Cat and her husband Paul have fostered with Brighton and Hove City Council for over 8 years and have two sons now aged 18 and 20. Cat has fostered 6 children over the 8 years.
Understandably one of the main concerns potential foster families have when they first start thinking about fostering is, ‘how will fostering affect my own children?’. We chat to two of our foster families to see hear how it’s worked for them.
Why did you decide to foster in the first place?
It was always something I wanted to do from a young age. I wanted to provide a loving environment for a child to flourish and do something to help children who had had a difficult start in life.
How did you introduce the idea of fostering to your sons?
We had a very open communication from the start and we chatted about what fostering was and why we wanted to do it and they were interested and supportive from day one. They were very involved in the entire process and spent time with the assessing social workers who made sure they understood what fostering was and were comfortable with what it would mean for them. If the social workers believe the children are not supportive, then the carers will not go forward as the whole family has to be behind the decision.
How old were they when you started fostering?
They were 8 and 12 so old enough to express any concerns they might be feeling. We always said to them that if it became too much at any point, we would stop fostering immediately. We set down boundaries for everyone at the start; for example, each person has their own room and no one can go in without the permission of that person. We felt it was important for everyone to have their private space and that we must all respect one another.
What tips do you have for other new foster carers who have children of their own?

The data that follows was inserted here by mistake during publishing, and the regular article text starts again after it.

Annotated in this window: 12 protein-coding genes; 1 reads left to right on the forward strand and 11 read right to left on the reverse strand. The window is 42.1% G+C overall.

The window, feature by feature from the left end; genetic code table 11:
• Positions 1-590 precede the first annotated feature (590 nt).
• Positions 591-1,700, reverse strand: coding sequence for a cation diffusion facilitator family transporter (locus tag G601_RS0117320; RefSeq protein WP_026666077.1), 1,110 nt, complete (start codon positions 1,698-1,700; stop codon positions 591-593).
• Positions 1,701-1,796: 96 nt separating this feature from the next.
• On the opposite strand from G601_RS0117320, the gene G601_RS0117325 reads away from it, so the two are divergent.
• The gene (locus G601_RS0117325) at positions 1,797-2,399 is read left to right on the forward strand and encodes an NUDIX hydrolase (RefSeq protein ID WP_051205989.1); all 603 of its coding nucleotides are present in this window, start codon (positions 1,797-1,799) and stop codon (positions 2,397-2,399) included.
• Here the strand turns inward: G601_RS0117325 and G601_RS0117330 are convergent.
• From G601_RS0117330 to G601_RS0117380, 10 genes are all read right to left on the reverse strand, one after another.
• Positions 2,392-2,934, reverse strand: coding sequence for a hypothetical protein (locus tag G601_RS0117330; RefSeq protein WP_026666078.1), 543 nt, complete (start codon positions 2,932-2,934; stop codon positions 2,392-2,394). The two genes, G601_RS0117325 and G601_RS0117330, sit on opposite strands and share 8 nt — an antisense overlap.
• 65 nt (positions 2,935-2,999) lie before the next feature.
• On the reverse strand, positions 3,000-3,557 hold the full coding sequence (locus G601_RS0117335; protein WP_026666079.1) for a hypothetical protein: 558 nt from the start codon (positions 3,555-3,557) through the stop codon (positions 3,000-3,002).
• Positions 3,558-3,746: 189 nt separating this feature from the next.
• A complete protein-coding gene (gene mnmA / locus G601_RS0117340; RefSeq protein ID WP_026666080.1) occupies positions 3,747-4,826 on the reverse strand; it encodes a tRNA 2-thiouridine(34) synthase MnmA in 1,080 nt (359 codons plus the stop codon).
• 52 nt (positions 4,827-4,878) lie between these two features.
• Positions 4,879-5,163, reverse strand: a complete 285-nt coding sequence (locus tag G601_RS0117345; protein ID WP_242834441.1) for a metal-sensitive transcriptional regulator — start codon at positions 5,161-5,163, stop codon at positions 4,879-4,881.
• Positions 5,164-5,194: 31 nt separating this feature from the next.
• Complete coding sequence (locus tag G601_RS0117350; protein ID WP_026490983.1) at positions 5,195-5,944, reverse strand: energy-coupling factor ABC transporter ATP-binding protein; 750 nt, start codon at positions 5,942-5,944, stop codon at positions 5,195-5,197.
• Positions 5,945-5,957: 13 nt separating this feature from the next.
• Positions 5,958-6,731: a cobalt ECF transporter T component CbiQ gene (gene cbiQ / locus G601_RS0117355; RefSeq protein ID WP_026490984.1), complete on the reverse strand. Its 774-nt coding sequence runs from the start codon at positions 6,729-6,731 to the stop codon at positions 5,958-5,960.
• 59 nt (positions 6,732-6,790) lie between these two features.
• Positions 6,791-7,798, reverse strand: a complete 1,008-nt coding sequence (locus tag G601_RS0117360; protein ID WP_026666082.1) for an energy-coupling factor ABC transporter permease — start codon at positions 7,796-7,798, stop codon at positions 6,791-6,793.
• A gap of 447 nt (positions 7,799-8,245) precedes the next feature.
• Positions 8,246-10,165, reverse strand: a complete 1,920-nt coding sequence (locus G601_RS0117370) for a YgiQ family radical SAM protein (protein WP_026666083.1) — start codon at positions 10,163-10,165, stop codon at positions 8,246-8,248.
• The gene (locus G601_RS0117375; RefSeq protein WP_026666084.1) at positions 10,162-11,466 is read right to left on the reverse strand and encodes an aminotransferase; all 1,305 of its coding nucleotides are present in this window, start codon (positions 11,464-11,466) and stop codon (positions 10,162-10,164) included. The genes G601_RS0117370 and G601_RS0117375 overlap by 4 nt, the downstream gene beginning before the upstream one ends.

Put boundaries in place at the beginning and make sure you have regular communication with your children. Communication with your foster children is so important as they will have anxiety around not knowing what is acceptable in your home. It will all be very different from their own home and they might never have had boundaries and home agreements before . Sometimes this involves explaining the simplest things like sitting at the diner table and using knife and fork, all of which could be new.
It’s important to manage and share and your time! I make sure I have special one to one time with each of my own children, even if it’s just a walk outside so I can check in and make sure they have the chance to talk honestly and openly to me.
How do you think fostering has benefited your children?
I believe my children have a much wider perspective of the world now. They are more tolerant and open minded and it has made them more rounded. I also think it teaches them a sense of gratitude and appreciation as they realise just how lucky they are to have a stable, loving family. It sets a good example of being kind and compassionate to other people.
Cat’s son Kyle (18) says ‘I’ve felt proud to be part of a foster family, and would encourage other children to give it a try. Each placement has been different but I have happy memories of every one’.
Sarah has been fostering with Brighton and Hove for 18 months and has a daughter, Hannah, 13 and a son George, 10. Sarah has fostered 3 teenager unaccompanied minors as well as 2 teenagers.
How has fostering impacted your family?
Sarah - Overall it has had a really positive impact. We have fostered unaccompanied minors so we’ve learnt so much about their different cultures and customs and spent time as a family discussing these. It has been a joy and extremely enriching.
Hannah (Sarah’s daughter)
It has been really rewarding seeing my foster brothers develop their English and feeling like I’ve been part of that. When they first came to us, neither of them had good English and we couldn’t really chat to each other but by the end when we were able to have a great conversation, I suddenly realised just how far they’d come. I feel really proud that I’ve been able to help them and it was really special when my foster brother introduced me as ‘My sister Hannah’.
What’s the best thing about fostering?
Hannah – It has made me appreciate my mum and feel grateful for my family. It has made me far more understanding and I’m patient when the boys need my mum’s time. I realise they are deserving of her time and I don’t mind sharing her as she will always have love and time for me too. When I say that my mum fosters, I say it with pride.
To find out more about fostering we'd love you to come to one of our fostering information evenings or find out more by calling 01273 295444 or visiting www.brighton-hove.gov.uk/fostering